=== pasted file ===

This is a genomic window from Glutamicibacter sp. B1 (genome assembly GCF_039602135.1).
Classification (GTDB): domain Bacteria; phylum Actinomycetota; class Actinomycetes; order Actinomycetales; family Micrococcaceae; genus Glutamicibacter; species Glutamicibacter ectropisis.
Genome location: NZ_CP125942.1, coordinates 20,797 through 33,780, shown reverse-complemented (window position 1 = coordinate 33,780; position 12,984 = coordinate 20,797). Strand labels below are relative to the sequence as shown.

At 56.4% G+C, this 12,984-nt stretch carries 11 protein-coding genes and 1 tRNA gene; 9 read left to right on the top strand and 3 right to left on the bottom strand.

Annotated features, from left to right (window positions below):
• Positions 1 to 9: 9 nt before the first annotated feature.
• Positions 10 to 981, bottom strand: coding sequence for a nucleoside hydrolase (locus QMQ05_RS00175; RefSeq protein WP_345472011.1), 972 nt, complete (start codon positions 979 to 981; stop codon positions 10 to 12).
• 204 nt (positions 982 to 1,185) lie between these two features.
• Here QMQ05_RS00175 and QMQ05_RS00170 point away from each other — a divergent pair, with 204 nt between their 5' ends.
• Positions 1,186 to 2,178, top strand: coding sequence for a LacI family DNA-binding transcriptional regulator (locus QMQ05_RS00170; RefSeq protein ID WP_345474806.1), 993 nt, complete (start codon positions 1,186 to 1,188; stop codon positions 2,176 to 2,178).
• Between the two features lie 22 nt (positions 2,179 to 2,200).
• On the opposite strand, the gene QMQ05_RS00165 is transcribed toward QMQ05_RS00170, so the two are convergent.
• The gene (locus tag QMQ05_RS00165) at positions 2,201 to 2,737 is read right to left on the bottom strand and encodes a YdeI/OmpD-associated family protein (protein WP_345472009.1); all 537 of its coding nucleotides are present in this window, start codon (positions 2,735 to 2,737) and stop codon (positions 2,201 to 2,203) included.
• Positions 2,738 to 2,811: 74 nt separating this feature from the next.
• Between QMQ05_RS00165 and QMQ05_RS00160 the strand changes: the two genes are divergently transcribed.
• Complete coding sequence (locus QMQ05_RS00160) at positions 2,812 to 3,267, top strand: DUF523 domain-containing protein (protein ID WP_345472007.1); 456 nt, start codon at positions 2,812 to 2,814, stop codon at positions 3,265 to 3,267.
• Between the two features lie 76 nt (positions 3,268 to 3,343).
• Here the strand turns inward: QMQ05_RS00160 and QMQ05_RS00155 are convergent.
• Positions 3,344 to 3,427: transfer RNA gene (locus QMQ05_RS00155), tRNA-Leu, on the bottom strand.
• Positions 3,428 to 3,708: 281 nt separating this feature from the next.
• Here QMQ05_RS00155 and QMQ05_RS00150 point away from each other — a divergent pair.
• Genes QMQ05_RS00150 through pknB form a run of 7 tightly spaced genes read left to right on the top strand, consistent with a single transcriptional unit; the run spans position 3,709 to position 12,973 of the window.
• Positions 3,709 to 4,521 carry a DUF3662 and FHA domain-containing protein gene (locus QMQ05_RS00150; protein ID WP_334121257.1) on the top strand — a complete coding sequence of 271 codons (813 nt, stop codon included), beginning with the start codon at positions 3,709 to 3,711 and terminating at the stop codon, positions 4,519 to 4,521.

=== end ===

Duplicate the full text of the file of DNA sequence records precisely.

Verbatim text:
This is a genomic window from Glutamicibacter sp. B1 (genome assembly GCF_039602135.1).
Classification (GTDB): domain Bacteria; phylum Actinomycetota; class Actinomycetes; order Actinomycetales; family Micrococcaceae; genus Glutamicibacter; species Glutamicibacter ectropisis.
Genome location: NZ_CP125942.1, coordinates 20,797 through 33,780, shown reverse-complemented (window position 1 = coordinate 33,780; position 12,984 = coordinate 20,797). Strand labels below are relative to the sequence as shown.

At 56.4% G+C, this 12,984-nt stretch carries 11 protein-coding genes and 1 tRNA gene; 9 read left to right on the top strand and 3 right to left on the bottom strand.

Annotated features, from left to right (window positions below):
• Positions 1 to 9: 9 nt before the first annotated feature.
• Positions 10 to 981, bottom strand: coding sequence for a nucleoside hydrolase (locus QMQ05_RS00175; RefSeq protein WP_345472011.1), 972 nt, complete (start codon positions 979 to 981; stop codon positions 10 to 12).
• 204 nt (positions 982 to 1,185) lie between these two features.
• Here QMQ05_RS00175 and QMQ05_RS00170 point away from each other — a divergent pair, with 204 nt between their 5' ends.
• Positions 1,186 to 2,178, top strand: coding sequence for a LacI family DNA-binding transcriptional regulator (locus QMQ05_RS00170; RefSeq protein ID WP_345474806.1), 993 nt, complete (start codon positions 1,186 to 1,188; stop codon positions 2,176 to 2,178).
• Between the two features lie 22 nt (positions 2,179 to 2,200).
• On the opposite strand, the gene QMQ05_RS00165 is transcribed toward QMQ05_RS00170, so the two are convergent.
• The gene (locus tag QMQ05_RS00165) at positions 2,201 to 2,737 is read right to left on the bottom strand and encodes a YdeI/OmpD-associated family protein (protein WP_345472009.1); all 537 of its coding nucleotides are present in this window, start codon (positions 2,735 to 2,737) and stop codon (positions 2,201 to 2,203) included.
• Positions 2,738 to 2,811: 74 nt separating this feature from the next.
• Between QMQ05_RS00165 and QMQ05_RS00160 the strand changes: the two genes are divergently transcribed.
• Complete coding sequence (locus QMQ05_RS00160) at positions 2,812 to 3,267, top strand: DUF523 domain-containing protein (protein ID WP_345472007.1); 456 nt, start codon at positions 2,812 to 2,814, stop codon at positions 3,265 to 3,267.
• Between the two features lie 76 nt (positions 3,268 to 3,343).
• Here the strand turns inward: QMQ05_RS00160 and QMQ05_RS00155 are convergent.
• Positions 3,344 to 3,427: transfer RNA gene (locus QMQ05_RS00155), tRNA-Leu, on the bottom strand.
• Positions 3,428 to 3,708: 281 nt separating this feature from the next.
• Here QMQ05_RS00155 and QMQ05_RS00150 point away from each other — a divergent pair.
• Genes QMQ05_RS00150 through pknB form a run of 7 tightly spaced genes read left to right on the top strand, consistent with a single transcriptional unit; the run spans position 3,709 to position 12,973 of the window.
• Positions 3,709 to 4,521 carry a DUF3662 and FHA domain-containing protein gene (locus QMQ05_RS00150; protein ID WP_334121257.1) on the top strand — a complete coding sequence of 271 codons (813 nt, stop codon included), beginning with the start codon at positions 3,709 to 3,711 and terminating at the stop codon, positions 4,519 to 4,521.